The protagonist of this insinuating, slender novel is a writer named Audrey. She is looking back at her childhood in Brooklyn during and after World War II—especially her teen years—but she is really looking back, in a way few people do. Audrey acknowledges that what she believes to be memories may be more like fabrications, designed to make herself over into the girl she wanted to be. But even to the extent that she has rewritten her own life, she finds it revealing to examine it like someone holding a prism up to the light, and a lot of readers will find it provocative too.
Audrey inevitably spends a lot of time musing about her far less analytical parents. Her mother's favorite saying was "to thine own self be true" while she constantly denied herself. Her father was distant though apparently loving. "I was mistaken about many things back then," Audrey says of them, "but maybe not about this: they may not have known or wanted to know how very circumstantial and arbitrary life could be, how unprogrammed, how unsettled."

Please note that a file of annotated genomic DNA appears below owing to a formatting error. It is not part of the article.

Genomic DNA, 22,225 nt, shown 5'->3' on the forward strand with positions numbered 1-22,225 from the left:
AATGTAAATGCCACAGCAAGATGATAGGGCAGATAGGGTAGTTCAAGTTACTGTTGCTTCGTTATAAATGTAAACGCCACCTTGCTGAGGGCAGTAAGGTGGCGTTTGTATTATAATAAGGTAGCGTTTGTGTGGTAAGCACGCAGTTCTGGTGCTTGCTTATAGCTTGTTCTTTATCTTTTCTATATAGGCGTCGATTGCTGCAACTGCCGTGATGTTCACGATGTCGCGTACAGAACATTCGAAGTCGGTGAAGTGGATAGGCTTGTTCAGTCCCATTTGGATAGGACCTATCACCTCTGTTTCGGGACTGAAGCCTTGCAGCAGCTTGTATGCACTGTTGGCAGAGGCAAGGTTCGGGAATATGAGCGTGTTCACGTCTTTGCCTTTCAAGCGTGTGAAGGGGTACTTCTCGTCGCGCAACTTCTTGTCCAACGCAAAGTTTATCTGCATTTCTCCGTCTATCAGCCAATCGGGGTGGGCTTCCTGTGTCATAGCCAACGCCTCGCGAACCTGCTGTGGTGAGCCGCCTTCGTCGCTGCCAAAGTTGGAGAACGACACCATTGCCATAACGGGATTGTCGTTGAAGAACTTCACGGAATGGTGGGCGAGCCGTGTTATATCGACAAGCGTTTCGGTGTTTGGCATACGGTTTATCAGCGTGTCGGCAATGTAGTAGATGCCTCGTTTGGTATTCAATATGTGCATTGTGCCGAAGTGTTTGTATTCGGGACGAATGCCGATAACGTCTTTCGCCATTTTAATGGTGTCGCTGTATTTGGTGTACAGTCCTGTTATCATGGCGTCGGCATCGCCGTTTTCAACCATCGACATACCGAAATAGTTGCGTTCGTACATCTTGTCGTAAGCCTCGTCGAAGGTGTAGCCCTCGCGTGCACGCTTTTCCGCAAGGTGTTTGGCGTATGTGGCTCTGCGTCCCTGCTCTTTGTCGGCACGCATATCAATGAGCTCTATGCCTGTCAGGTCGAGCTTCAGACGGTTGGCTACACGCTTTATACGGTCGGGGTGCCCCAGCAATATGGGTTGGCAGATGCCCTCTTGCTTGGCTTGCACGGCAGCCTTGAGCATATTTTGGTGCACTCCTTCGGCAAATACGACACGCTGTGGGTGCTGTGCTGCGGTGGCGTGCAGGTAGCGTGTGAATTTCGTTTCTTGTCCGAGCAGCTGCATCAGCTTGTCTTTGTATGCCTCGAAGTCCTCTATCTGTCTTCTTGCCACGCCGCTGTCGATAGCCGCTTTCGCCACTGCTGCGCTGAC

While the novel is not one of events, Audrey has an affair with her ophthalmologist before she is 16. Schwartz describes the physical part of the affair (all there is, really) in cool detail, making Audrey's involvement seem alternately one of clinical curiosity and animal passion, and that two-sides-to-every-story approach is an overriding theme of the book. Audrey in fact was born with a damaged eye that forces, or maybe allows, her to see and study the world as an environment both distinct and fuzzy. Schwartz, whose previous novels include Rough Strife and Disturbances in the Field, seems to be touting the virtues of the process of examination itself, as people in therapy sometimes seem to value the act of the therapy itself more than any supposed benefits they'll derive from it. This sort of curious self-perusal is fascinating to eavesdrop on, which may partially explain why people become therapists or read such novels as this. (Houghton Mifflin, $15.95)